Something also worth mentioning about this boot that hasn’t been talked about much by Mizuno with the Western launch of the boot but is pointed out specifically by the Japanese launch advertisements is the insole itself. It has a very grippy coating on the top of it that locks on the bottom of your feet. I tried the boot on barefoot and the insole even stuck to my foot as I was taking the boot off. It basically solves the problem that people have been using TruSox for. It is an awesome feeling running around in a match a not feeling your foot slip at all and in my opinion absolutely completes the boot.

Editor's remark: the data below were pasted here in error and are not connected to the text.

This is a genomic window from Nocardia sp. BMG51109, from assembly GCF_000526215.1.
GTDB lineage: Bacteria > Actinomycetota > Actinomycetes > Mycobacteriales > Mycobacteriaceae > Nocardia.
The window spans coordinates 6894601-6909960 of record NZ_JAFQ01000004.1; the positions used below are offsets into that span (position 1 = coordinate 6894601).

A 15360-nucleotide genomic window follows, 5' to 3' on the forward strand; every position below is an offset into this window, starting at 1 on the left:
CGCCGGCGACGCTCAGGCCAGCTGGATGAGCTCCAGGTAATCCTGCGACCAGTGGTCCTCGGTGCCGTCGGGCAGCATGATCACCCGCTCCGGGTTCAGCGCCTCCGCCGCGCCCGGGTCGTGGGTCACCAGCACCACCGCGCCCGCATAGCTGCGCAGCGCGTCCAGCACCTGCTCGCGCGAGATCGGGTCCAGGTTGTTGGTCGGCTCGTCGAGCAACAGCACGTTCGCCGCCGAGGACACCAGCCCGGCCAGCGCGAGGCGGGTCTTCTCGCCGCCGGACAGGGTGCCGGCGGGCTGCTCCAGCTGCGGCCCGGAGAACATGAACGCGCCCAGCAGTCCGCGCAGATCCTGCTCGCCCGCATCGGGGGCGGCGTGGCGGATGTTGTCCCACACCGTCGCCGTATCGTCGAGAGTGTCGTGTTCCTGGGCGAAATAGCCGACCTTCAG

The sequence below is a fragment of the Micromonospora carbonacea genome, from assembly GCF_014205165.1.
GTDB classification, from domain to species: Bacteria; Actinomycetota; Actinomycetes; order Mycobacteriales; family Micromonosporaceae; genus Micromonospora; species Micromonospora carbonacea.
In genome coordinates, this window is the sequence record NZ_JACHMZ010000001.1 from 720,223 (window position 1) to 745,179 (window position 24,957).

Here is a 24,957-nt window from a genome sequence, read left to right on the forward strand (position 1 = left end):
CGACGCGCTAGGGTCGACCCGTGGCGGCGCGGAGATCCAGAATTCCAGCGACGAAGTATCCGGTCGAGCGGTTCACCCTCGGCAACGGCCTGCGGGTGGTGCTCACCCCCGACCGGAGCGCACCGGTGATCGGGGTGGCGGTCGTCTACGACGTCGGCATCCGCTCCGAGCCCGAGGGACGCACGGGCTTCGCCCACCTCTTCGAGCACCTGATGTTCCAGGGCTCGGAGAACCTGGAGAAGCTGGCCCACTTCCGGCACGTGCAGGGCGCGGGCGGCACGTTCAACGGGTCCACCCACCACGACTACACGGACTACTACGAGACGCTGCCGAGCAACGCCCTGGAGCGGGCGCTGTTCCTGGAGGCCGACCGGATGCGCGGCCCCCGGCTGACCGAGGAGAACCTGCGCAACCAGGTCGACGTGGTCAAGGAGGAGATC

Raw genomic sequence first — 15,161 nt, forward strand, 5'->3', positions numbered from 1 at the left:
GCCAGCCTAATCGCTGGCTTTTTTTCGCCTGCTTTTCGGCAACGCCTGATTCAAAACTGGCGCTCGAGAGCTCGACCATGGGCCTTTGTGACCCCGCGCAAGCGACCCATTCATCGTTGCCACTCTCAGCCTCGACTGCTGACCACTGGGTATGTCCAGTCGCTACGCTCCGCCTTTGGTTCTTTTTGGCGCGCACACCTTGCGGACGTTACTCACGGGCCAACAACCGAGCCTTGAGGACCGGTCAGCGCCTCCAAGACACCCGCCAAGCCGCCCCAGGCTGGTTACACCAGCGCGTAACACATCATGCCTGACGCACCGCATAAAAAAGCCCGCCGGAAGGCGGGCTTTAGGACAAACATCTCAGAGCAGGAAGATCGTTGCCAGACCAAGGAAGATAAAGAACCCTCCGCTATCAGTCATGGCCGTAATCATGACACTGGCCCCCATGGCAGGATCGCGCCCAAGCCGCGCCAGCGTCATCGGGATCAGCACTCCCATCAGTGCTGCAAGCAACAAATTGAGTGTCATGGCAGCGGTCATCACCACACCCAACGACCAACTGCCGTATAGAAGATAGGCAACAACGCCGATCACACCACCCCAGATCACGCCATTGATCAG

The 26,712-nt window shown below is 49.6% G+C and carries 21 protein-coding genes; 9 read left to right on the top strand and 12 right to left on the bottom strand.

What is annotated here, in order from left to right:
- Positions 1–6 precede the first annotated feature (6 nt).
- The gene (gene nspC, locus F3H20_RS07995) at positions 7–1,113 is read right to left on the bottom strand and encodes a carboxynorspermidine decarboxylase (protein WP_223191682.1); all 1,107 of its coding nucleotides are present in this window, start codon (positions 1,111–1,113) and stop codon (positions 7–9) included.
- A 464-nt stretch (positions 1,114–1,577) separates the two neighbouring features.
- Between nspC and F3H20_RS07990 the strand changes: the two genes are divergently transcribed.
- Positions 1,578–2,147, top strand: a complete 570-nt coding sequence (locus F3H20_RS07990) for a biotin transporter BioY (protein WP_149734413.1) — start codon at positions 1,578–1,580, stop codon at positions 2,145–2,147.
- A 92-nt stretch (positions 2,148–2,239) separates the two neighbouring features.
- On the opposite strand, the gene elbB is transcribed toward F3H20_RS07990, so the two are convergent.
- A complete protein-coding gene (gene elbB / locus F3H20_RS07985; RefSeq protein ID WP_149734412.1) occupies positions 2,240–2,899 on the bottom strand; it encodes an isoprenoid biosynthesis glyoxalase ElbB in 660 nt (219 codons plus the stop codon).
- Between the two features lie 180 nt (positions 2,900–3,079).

The soleplate is again another winner from Mizuno. There are more studs on the leather version which is perfect for the firm and harder grounds like we have in Texas. A good way to test bladed boots here to see how well they preform is but running around on the Texas grass, with a lot of boots with blades having too thin stud to dig in the harder ground. The wider studs found on the Basara gave a comfy and steady ride and I didn’t have any slipping issues. The boots also performed well on turf and being Mizunos I will have these with me for some time. (My old Morelias are almost FOUR years old and are still in good shape!)